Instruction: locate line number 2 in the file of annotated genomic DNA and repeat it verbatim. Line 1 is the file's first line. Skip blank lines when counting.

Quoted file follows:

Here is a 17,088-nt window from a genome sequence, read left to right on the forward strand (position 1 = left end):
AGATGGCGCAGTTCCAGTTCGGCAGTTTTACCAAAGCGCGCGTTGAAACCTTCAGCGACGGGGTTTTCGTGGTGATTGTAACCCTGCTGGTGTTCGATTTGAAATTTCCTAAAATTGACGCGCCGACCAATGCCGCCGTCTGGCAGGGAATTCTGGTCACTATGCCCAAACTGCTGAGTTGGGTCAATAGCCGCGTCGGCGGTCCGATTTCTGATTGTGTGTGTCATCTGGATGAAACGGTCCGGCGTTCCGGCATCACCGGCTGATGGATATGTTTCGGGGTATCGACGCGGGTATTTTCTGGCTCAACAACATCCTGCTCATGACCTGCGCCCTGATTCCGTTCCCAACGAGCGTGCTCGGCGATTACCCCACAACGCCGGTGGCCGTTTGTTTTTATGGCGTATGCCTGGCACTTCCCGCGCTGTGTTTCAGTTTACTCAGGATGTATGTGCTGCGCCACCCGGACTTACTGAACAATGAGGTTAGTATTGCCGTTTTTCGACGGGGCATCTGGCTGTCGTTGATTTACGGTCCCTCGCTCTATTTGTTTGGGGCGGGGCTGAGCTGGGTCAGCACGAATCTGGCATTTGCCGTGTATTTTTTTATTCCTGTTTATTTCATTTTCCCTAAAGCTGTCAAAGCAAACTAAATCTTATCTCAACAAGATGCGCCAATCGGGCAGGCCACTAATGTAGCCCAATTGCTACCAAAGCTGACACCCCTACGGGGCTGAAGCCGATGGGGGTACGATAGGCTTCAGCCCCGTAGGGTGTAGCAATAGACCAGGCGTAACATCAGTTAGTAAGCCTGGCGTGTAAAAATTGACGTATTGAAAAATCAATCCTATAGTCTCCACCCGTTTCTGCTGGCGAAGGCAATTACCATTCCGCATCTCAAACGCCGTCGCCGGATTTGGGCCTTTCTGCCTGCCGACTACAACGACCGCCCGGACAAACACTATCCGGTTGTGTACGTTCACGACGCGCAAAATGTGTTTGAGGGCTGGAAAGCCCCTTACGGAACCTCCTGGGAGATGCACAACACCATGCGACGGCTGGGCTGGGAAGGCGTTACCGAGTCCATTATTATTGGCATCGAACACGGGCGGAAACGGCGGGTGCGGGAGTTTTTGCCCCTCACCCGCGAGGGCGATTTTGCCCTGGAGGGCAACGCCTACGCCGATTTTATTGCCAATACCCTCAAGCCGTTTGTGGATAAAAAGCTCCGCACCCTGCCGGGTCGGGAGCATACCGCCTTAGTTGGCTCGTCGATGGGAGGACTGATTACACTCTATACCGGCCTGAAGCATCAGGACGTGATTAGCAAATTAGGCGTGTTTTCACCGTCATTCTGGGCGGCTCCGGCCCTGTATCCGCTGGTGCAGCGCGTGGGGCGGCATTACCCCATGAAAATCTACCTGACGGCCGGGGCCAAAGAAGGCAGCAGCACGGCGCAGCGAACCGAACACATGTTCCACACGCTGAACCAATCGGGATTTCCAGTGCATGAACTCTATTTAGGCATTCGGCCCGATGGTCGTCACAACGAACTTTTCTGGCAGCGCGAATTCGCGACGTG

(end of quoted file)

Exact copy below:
AGATGGCGCAGTTCCAGTTCGGCAGTTTTACCAAAGCGCGCGTTGAAACCTTCAGCGACGGGGTTTTCGTGGTGATTGTAACCCTGCTGGTGTTCGATTTGAAATTTCCTAAAATTGACGCGCCGACCAATGCCGCCGTCTGGCAGGGAATTCTGGTCACTATGCCCAAACTGCTGAGTTGGGTCAATAGCCGCGTCGGCGGTCCGATTTCTGATTGTGTGTGTCATCTGGATGAAACGGTCCGGCGTTCCGGCATCACCGGCTGATGGATATGTTTCGGGGTATCGACGCGGGTATTTTCTGGCTCAACAACATCCTGCTCATGACCTGCGCCCTGATTCCGTTCCCAACGAGCGTGCTCGGCGATTACCCCACAACGCCGGTGGCCGTTTGTTTTTATGGCGTATGCCTGGCACTTCCCGCGCTGTGTTTCAGTTTACTCAGGATGTATGTGCTGCGCCACCCGGACTTACTGAACAATGAGGTTAGTATTGCCGTTTTTCGACGGGGCATCTGGCTGTCGTTGATTTACGGTCCCTCGCTCTATTTGTTTGGGGCGGGGCTGAGCTGGGTCAGCACGAATCTGGCATTTGCCGTGTATTTTTTTATTCCTGTTTATTTCATTTTCCCTAAAGCTGTCAAAGCAAACTAAATCTTATCTCAACAAGATGCGCCAATCGGGCAGGCCACTAATGTAGCCCAATTGCTACCAAAGCTGACACCCCTACGGGGCTGAAGCCGATGGGGGTACGATAGGCTTCAGCCCCGTAGGGTGTAGCAATAGACCAGGCGTAACATCAGTTAGTAAGCCTGGCGTGTAAAAATTGACGTATTGAAAAATCAATCCTATAGTCTCCACCCGTTTCTGCTGGCGAAGGCAATTACCATTCCGCATCTCAAACGCCGTCGCCGGATTTGGGCCTTTCTGCCTGCCGACTACAACGACCGCCCGGACAAACACTATCCGGTTGTGTACGTTCACGACGCGCAAAATGTGTTTGAGGGCTGGAAAGCCCCTTACGGAACCTCCTGGGAGATGCACAACACCATGCGACGGCTGGGCTGGGAAGGCGTTACCGAGTCCATTATTATTGGCATCGAACACGGGCGGAAACGGCGGGTGCGGGAGTTTTTGCCCCTCACCCGCGAGGGCGATTTTGCCCTGGAGGGCAACGCCTACGCCGATTTTATTGCCAATACCCTCAAGCCGTTTGTGGATAAAAAGCTCCGCACCCTGCCGGGTCGGGAGCATACCGCCTTAGTTGGCTCGTCGATGGGAGGACTGATTACACTCTATACCGGCCTGAAGCATCAGGACGTGATTAGCAAATTAGGCGTGTTTTCACCGTCATTCTGGGCGGCTCCGGCCCTGTATCCGCTGGTGCAGCGCGTGGGGCGGCATTACCCCATGAAAATCTACCTGACGGCCGGGGCCAAAGAAGGCAGCAGCACGGCGCAGCGAACCGAACACATGTTCCACACGCTGAACCAATCGGGATTTCCAGTGCATGAACTCTATTTAGGCATTCGGCCCGATGGTCGTCACAACGAACTTTTCTGGCAGCGCGAATTCGCGACGTG